Gerry Thornley: France primed to end Six Nations drought

Last year fresh in the memory with Ireland best placed to threaten England and France

The pecking order has never appeared so clear-cut. Like never before, last year's Six Nations is still fresh in the memory, having finished less than four months ago and, of course, it was franked by an Autumn Nations Cup which ended just over eight weeks ago. Not much water has passed under that bridge.

What’s more the final, playoff weekend of the hybrid ANC compounded the sense of déjà vu as – fans or no fans – it repeated the results of the opening weekend of the 2020 Six Nations to ensure the same finishing order too: England, France, Ireland, Scotland, Wales and Italy. That also reflects where each country is in the world rankings.

For the 2021 Six Nations, the bookmakers have the same order in the betting save for one deviation, making Wales fourth favourties over Scotland, even though Gregor Townsend’s team bossed the Welsh at the breakdown to deservedly beat them in Parc y Scarlets eight weeks ago and host them at Murrayfield in round two on Saturday week.

Certainly that would appear to be the general perception of Ireland’s threshold, with anything above third a positive improvement and anything below it viewed as a disappointing fall.

Andy Farrell’s first campaign had uncanny echoes of Eddie O’Sullivan’s first in 2002, when Ireland finished third behind France and England after losing in Paris and London by 44-5 and 45-11, while handsomely beating the three below them, Wales (54-10), Scotland (43-22), and Italy (32-17).

The following year?

As well as beating the Celts and Italians, Ireland edged out France at home and took the title to a Grand Slam shoot-out against England at Lansdowne Road, albeit losing 42-6.

Grand Slam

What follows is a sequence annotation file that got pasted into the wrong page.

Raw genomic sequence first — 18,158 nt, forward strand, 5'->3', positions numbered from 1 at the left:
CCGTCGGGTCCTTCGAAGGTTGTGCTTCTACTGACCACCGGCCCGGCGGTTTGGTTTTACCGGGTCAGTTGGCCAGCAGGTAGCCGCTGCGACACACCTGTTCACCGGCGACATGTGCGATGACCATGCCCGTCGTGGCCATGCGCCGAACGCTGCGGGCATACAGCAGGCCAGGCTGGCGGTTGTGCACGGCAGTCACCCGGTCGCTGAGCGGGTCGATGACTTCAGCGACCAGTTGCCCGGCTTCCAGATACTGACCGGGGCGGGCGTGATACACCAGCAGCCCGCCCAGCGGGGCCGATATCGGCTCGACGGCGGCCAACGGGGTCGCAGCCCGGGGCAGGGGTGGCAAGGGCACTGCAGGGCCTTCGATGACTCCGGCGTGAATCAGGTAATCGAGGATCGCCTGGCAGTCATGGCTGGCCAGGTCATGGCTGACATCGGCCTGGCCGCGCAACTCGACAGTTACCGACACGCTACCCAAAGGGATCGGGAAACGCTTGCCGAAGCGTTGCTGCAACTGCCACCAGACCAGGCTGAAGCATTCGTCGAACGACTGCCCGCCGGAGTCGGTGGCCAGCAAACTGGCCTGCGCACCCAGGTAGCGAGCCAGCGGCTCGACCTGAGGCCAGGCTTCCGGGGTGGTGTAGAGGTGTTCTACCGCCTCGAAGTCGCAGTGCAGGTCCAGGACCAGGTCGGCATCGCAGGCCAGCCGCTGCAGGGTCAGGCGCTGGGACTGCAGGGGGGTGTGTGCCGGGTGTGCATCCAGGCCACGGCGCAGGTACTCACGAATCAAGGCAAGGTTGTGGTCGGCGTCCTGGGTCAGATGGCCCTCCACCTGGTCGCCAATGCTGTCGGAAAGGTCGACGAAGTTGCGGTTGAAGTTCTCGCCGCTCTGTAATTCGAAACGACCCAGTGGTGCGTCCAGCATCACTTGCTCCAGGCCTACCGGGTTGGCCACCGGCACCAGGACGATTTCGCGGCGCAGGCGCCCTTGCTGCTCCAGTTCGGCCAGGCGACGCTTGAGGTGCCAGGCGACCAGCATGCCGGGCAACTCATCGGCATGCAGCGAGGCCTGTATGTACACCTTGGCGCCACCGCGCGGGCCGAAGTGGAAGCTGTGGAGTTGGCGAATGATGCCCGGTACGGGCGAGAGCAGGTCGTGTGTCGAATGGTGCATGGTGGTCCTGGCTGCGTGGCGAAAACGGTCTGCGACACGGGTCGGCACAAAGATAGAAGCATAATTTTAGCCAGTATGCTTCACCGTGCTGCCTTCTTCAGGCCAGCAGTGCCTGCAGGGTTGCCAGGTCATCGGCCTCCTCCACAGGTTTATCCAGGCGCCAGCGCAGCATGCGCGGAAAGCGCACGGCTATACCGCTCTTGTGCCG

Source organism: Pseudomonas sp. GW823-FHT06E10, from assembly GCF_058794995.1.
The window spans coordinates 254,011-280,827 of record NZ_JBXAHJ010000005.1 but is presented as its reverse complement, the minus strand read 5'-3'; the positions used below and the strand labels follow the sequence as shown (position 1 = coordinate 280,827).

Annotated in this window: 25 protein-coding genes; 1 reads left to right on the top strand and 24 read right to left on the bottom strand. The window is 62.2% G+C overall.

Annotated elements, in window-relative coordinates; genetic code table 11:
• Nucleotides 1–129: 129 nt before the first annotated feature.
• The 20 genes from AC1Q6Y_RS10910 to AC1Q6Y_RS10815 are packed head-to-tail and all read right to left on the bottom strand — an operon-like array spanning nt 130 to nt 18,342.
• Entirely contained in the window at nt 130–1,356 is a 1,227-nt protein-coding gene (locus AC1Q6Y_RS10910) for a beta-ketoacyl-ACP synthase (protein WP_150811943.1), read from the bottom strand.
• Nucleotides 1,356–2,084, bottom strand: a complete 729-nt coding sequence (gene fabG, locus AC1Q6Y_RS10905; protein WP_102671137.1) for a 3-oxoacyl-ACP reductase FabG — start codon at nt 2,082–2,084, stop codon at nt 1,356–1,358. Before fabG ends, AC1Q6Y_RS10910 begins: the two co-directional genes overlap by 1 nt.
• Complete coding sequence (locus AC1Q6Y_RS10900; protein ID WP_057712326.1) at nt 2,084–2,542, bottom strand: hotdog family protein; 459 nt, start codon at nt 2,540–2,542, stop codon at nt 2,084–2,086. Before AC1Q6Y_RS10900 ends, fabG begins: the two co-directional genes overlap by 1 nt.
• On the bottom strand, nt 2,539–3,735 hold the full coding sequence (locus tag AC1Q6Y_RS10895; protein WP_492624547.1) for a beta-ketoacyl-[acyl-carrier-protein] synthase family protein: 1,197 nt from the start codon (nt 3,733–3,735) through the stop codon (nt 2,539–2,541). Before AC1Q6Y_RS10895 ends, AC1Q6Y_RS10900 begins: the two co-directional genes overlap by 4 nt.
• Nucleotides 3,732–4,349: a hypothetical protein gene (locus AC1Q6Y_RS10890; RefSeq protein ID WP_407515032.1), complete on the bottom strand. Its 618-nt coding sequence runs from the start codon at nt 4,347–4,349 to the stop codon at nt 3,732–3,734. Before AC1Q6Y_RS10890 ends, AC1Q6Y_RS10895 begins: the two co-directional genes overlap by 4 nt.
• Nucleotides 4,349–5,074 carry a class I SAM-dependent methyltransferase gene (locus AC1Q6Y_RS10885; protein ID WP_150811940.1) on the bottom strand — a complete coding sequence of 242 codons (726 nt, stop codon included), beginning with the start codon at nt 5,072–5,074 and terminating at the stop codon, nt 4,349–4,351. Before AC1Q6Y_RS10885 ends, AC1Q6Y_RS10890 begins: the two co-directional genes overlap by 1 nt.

In, eh, normal times, this being an odd year, and ne’er a truer word, it’s said to better suit Ireland, what with France and England coming to Dublin, witness Ireland’s Grand Slam in 2009 and title in 2015. Then again, the 2014 title and 2018 Grand Slam incorporated the biennial itinerary encompassing treks to the big two, so perhaps this is overplayed.

If any of the celts is best equipped to take it to France and England it is Ireland. Paul O'Connell could be an inspired appointment, especially if it sharpens up Ireland's lineout. Like most teams, much of Ireland's game is predicated on that primary source of possession, and with Tadhg Furlong back in harness, James Ryan and Caelan Doris providing real energy and ballast, Ireland's pack looks well equipped to go up a notch on last year. Plenty of ball-carriers too.

Tadhg Beirne and Peter O’Mahony, like Conor Murray and Robbie Henshaw, are also in prime form, and with David Kilcoyne, Rónan Kelleher, Iain Henderson, Garry Ringrose, Bundee Aki, James Lowe and Jordan Larmour also making timely returns to fitness, Ireland should be tough for any team to beat. If the more flexible game we saw in the autumn continues to evolve, Ireland can at least be contenders going into the final weekend.